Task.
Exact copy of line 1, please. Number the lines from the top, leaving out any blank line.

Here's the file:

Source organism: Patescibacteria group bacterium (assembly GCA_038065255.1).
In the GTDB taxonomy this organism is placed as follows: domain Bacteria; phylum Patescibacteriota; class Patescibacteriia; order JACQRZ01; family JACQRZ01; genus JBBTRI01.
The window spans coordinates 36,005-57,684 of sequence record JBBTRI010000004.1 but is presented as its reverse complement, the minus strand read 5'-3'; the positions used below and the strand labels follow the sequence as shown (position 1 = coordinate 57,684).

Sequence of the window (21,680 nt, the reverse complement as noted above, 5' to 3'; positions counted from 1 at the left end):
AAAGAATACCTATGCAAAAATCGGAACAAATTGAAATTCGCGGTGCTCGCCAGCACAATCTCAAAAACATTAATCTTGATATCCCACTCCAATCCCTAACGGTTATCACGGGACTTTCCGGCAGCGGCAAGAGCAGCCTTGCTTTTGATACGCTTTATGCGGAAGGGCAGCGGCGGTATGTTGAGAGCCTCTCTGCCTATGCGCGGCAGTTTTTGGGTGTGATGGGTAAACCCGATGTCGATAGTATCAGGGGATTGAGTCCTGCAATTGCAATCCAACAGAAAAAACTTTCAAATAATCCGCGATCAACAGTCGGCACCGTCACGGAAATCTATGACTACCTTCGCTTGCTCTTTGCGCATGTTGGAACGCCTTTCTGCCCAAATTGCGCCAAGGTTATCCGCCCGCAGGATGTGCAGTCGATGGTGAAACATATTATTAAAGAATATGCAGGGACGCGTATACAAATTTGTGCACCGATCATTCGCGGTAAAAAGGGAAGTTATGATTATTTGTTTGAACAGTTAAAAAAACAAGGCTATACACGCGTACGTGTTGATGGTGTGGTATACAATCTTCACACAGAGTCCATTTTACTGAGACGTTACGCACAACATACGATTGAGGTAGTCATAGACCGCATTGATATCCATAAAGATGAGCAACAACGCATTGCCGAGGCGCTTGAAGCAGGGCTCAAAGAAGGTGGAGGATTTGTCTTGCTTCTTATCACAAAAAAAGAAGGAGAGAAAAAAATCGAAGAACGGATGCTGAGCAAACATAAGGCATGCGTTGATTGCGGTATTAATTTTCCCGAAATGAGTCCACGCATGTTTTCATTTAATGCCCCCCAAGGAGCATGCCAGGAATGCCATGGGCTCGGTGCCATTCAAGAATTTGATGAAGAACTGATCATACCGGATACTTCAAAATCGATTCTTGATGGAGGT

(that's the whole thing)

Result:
Source organism: Patescibacteria group bacterium (assembly GCA_038065255.1).